4 Reminders to Help You Choose the Safest Hospital
Patient Safety Hospitals are complex, busy places staffed by professionals who care deeply about their patients. But some hospitals are better than others at protecting their patients from harm.
Despite the best intentions, mistakes and errors happen in hospitals every day, killing more than 400,000 people each year.
Choosing a safer hospital can increase your likelihood of a healthier, less complicated, hospital stay.
Tools like the Hospital Safety Score, the Federal Government’s Hospital Compare tool and your health plan’s website provide ratings of hospitals. These can be used to find hospitals near you that have lower infection rates and better processes in place to prevent errors.
It’s important to consider these factors when choosing a hospital, whether for an elective surgery or delivering a baby. Even if you think you may never need a hospital, researching local facilities now will help you be prepared in the event of an emergency.
Regardless of the hospital you choose, there are important steps that every patient should take to decrease the chances of harm in the hospital.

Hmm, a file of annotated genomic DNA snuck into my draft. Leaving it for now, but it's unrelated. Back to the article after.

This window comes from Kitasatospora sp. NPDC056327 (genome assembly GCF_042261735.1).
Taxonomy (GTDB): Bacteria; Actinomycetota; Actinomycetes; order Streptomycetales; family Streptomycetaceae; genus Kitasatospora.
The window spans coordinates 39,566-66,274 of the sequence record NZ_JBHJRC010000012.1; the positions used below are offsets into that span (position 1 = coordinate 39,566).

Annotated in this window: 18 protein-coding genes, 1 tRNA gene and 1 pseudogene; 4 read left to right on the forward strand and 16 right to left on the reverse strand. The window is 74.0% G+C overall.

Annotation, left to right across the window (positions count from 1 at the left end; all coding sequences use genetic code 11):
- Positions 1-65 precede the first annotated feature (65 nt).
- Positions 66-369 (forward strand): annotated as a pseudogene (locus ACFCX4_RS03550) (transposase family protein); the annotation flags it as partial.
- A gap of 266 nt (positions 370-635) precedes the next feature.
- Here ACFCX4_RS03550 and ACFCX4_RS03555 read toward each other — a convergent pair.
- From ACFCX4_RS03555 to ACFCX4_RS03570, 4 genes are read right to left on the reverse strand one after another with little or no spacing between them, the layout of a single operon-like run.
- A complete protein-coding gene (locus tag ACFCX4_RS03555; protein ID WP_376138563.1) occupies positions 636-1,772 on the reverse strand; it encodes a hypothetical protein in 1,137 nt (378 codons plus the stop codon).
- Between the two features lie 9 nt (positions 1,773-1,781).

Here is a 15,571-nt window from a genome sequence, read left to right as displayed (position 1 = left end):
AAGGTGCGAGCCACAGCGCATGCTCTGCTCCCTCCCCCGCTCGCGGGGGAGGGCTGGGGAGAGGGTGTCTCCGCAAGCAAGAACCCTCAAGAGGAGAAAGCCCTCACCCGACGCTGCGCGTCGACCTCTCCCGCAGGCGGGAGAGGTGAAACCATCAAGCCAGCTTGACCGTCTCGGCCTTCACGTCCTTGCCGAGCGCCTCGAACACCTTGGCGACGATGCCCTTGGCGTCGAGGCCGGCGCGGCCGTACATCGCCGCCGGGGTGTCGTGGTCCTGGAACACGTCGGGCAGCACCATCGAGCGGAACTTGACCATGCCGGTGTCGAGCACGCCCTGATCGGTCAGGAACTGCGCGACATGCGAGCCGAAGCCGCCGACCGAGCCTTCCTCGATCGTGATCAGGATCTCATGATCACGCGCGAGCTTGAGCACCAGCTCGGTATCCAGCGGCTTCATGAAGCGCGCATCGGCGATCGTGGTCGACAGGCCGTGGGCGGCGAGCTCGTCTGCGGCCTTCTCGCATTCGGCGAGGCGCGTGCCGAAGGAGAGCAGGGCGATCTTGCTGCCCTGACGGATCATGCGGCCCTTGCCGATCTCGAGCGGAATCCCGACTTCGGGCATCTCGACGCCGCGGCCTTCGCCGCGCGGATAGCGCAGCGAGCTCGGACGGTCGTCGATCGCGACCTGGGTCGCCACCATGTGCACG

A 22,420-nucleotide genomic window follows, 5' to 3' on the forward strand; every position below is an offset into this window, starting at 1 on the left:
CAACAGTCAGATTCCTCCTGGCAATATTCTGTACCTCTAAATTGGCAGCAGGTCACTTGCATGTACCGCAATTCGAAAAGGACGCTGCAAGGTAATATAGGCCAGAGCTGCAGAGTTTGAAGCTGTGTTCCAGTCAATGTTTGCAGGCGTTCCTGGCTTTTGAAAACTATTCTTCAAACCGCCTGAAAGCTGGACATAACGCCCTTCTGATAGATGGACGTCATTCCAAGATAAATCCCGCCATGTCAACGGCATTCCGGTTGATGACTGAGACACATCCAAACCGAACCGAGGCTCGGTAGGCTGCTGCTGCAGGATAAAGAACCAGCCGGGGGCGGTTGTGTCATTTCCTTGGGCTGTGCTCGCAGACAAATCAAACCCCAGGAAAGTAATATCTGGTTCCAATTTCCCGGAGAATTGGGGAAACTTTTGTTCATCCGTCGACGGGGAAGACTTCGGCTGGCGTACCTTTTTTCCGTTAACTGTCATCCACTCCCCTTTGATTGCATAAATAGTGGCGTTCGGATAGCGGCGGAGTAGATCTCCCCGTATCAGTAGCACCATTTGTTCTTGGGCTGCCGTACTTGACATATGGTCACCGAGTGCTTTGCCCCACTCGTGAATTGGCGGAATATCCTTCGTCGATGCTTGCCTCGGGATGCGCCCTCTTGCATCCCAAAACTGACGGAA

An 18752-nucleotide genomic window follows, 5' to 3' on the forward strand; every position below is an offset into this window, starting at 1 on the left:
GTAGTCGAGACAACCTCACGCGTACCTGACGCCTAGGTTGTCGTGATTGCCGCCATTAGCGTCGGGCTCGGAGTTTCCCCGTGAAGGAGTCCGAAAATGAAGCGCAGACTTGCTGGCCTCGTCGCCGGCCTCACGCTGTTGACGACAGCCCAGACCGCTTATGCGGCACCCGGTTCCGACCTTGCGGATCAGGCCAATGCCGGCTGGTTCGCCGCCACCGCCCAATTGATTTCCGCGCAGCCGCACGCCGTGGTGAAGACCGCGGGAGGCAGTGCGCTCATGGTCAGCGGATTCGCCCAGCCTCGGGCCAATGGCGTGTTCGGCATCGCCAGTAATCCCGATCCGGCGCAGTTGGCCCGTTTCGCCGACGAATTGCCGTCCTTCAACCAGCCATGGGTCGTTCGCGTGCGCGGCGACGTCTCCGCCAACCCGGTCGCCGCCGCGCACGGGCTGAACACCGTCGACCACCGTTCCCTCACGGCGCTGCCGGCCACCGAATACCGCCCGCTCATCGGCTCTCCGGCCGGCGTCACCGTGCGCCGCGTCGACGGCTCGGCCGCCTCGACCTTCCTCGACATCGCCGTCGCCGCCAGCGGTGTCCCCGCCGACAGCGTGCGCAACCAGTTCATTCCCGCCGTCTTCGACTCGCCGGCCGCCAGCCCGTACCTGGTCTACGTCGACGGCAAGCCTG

1. Keep a support team
Try to have a family member or friend with you as much as possible, watching the care you get, asking questions and advocating for you.
Ask your doctor what policies and procedures the hospital has in place to prevent errors. Do they use electronic prescription ordering and barcodes to decrease the risk of medication errors? Do they use checklists for complex and potentially hazardous procedures? Do they have doctors specially trained to care for the sickest patients?
3. Sanitary confinement
Make sure everyone entering your hospital room washes their hands. Hand washing is the most effective way to prevent the spread of harmful or potentially deadly infections, so be sure to speak up if you notice a doctor, nurse, therapist or other care provider fail to wash his or her hands before treating you.
4. Mind your meds
Medication errors are the most common mistake that happens in the hospital. Make sure you tell your providers about all medications you were taking before you came to the hospital so they don’t prescribe another drug that might cause a harmful interaction. Ask your nurse why each medication is being given to you, and question him or her if you notice one looks different from what you received before.
Even the best hospitals can be dangerous. By choosing the safest possible hospital and taking steps to protect yourself, you can increase your chances of a hospital stay free from harm.